I have merged two huge .gen files with roughly 500k samples in total - around 3 TB.

I wish to run an IBD (identity by descent) check to identify if there are identical participants in the two cohorts before doing any further analyses.

In the past I have simply used the --genome argument in PLINK and it would work fine however, in this instance the file is so large that doing such would cause the following error to appear: Error: Out of memory. The --memory flag may be helpful.

I then opted to use PLINK v2 as it has a --parallel argument that, apparently, can be used alongside --make-king and/or --make-king-table to conduct this IBD check. I have had some trouble understanding the documentation surrounding these aforementioned arguments and would like some clarification as to how to ideally use them. Please assume that I am running on a multi-node, 24 core cluster.

Here is the current code I am running:

plink2 --gen testo.gen \
--sample testo.sample \
--make-king \
--make-king-table \
--parallel 1 24

And here is what the PLINK documentation says about the arguments for this command:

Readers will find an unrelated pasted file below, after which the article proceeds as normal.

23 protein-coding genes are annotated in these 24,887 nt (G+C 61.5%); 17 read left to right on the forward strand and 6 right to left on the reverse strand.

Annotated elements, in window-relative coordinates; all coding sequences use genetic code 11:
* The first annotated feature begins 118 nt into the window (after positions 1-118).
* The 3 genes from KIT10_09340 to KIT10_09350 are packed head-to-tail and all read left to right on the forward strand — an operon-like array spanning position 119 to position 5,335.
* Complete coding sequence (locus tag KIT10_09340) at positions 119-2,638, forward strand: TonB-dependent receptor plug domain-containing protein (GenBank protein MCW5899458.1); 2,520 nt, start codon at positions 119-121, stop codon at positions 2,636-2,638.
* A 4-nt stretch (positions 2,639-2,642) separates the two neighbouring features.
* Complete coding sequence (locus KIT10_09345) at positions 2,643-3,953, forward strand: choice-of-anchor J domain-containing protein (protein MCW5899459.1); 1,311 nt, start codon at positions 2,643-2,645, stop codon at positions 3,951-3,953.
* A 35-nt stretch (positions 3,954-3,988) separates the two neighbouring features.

--parallel <1-based current job index> <total job pieces>

Now, I have failed to understand what the first argument does, even after playing around with the parameters a little and extensively searching the web for an answer.

What would changing this "1-based current job index" do? What does it mean? And for "total job pieces", will the adjustment of this parameter alter how many cores the jobs are distributed to or is it just an identifier as to how many compartmentalized sets are being made?

If not, is there any way to specify which nodes you would like to run a job on and specify the number of cores as well? If yes, could you please provide an example?


  • $\begingroup$ Here is an extensive documentation : cog-genomics.org/plink/1.9/parallel $\endgroup$ Dec 19, 2019 at 22:10
  • 1
    $\begingroup$ Two other notes: if you’re just trying to detect duplicates, you can use —king-table-filter to greatly reduce the output file size (and you can also afford to select a small random sample of higher-MAF variants, instead of brute-forcing the entire dataset); and if you’re running on a single machine, PLINK 2.0 doesn’t need —parallel, unlike PLINK 1.9 it’ll automatically adapt to the memory limit. $\endgroup$ Dec 20, 2019 at 2:05


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